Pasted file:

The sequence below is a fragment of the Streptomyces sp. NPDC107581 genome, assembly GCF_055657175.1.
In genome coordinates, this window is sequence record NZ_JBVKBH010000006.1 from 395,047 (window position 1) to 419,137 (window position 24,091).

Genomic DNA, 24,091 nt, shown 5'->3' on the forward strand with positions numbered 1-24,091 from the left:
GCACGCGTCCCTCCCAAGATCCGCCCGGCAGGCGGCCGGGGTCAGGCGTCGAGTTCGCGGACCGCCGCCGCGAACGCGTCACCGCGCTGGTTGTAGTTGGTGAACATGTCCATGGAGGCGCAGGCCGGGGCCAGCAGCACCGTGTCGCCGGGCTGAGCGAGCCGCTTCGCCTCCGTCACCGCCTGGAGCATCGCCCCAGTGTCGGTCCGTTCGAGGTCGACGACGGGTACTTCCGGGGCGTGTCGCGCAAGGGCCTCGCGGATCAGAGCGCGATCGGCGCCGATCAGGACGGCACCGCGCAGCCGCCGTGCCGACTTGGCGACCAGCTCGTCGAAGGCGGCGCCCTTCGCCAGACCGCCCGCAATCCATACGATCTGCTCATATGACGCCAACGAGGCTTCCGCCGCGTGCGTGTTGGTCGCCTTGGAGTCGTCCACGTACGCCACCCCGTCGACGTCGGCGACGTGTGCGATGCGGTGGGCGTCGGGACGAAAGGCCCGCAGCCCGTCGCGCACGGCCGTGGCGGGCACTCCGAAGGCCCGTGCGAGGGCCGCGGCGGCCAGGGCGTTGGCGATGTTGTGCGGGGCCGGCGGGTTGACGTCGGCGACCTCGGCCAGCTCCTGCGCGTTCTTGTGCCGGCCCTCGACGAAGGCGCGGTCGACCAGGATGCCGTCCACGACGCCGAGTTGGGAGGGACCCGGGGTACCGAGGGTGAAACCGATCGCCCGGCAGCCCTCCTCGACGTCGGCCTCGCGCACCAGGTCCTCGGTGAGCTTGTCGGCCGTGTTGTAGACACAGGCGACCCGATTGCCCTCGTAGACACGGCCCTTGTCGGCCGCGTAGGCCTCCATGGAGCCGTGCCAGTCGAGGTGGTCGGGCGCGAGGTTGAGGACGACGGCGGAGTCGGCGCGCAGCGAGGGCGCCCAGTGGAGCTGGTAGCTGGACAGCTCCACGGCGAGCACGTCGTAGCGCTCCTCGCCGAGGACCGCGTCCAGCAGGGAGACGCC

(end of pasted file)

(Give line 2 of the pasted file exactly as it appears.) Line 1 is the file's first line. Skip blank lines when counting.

In genome coordinates, this window is sequence record NZ_JBVKBH010000006.1 from 395,047 (window position 1) to 419,137 (window position 24,091).